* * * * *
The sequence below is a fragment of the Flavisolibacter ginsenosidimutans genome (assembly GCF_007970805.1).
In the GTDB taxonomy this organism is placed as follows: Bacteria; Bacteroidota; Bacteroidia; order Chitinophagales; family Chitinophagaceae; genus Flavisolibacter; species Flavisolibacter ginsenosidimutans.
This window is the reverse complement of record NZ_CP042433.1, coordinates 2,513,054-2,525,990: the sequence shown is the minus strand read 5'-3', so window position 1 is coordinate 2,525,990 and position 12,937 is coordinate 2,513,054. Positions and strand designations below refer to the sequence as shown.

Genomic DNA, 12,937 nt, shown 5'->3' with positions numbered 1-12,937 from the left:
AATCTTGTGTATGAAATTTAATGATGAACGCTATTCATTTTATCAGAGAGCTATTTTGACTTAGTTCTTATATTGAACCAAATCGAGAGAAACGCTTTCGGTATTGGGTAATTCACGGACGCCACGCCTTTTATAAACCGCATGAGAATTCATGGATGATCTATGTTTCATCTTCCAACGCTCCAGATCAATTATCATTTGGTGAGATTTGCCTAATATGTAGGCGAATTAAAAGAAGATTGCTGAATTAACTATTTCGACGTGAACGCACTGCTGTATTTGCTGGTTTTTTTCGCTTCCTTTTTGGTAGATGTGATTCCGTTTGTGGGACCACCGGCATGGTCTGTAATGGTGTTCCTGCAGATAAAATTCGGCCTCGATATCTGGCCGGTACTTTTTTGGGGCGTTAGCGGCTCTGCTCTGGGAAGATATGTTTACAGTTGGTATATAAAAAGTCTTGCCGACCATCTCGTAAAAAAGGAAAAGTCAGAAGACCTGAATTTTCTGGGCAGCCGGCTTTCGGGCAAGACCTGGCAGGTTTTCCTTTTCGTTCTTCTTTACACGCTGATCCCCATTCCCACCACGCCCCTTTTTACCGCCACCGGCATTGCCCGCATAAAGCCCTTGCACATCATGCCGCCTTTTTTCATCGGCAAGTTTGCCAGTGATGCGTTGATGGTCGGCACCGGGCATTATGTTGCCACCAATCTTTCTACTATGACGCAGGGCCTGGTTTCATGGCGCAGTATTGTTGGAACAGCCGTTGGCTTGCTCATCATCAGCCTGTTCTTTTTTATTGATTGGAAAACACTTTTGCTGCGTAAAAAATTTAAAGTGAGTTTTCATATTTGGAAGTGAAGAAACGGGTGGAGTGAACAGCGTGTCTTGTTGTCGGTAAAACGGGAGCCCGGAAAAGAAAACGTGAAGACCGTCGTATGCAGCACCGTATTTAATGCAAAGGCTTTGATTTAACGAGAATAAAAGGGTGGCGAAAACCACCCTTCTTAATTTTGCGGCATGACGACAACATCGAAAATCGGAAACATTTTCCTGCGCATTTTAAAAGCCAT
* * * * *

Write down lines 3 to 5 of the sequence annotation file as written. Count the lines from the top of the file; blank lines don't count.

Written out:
This window is the reverse complement of record NZ_CP042433.1, coordinates 2,513,054-2,525,990: the sequence shown is the minus strand read 5'-3', so window position 1 is coordinate 2,525,990 and position 12,937 is coordinate 2,513,054. Positions and strand designations below refer to the sequence as shown.

Genomic DNA, 12,937 nt, shown 5'->3' with positions numbered 1-12,937 from the left:
AATCTTGTGTATGAAATTTAATGATGAACGCTATTCATTTTATCAGAGAGCTATTTTGACTTAGTTCTTATATTGAACCAAATCGAGAGAAACGCTTTCGGTATTGGGTAATTCACGGACGCCACGCCTTTTATAAACCGCATGAGAATTCATGGATGATCTATGTTTCATCTTCCAACGCTCCAGATCAATTATCATTTGGTGAGATTTGCCTAATATGTAGGCGAATTAAAAGAAGATTGCTGAATTAACTATTTCGACGTGAACGCACTGCTGTATTTGCTGGTTTTTTTCGCTTCCTTTTTGGTAGATGTGATTCCGTTTGTGGGACCACCGGCATGGTCTGTAATGGTGTTCCTGCAGATAAAATTCGGCCTCGATATCTGGCCGGTACTTTTTTGGGGCGTTAGCGGCTCTGCTCTGGGAAGATATGTTTACAGTTGGTATATAAAAAGTCTTGCCGACCATCTCGTAAAAAAGGAAAAGTCAGAAGACCTGAATTTTCTGGGCAGCCGGCTTTCGGGCAAGACCTGGCAGGTTTTCCTTTTCGTTCTTCTTTACACGCTGATCCCCATTCCCACCACGCCCCTTTTTACCGCCACCGGCATTGCCCGCATAAAGCCCTTGCACATCATGCCGCCTTTTTTCATCGGCAAGTTTGCCAGTGATGCGTTGATGGTCGGCACCGGGCATTATGTTGCCACCAATCTTTCTACTATGACGCAGGGCCTGGTTTCATGGCGCAGTATTGTTGGAACAGCCGTTGGCTTGCTCATCATCAGCCTGTTCTTTTTTATTGATTGGAAAACACTTTTGCTGCGTAAAAAATTTAAAGTGAGTTTTCATATTTGGAAGTGAAGAAACGGGTGGAGTGAACAGCGTGTCTTGTTGTCGGTAAAACGGGAGCCCGGAAAAGAAAACGTGAAGACCGTCGTATGCAGCACCGTATTTAATGCAAAGGCTTTGATTTAACGAGAATAAAAGGGTGGCGAAAACCACCCTTCTTAATTTTGCGGCATGACGACAACATCGAAAATCGGAAACATTTTCCTGCGCATTTTAAAAGCCAT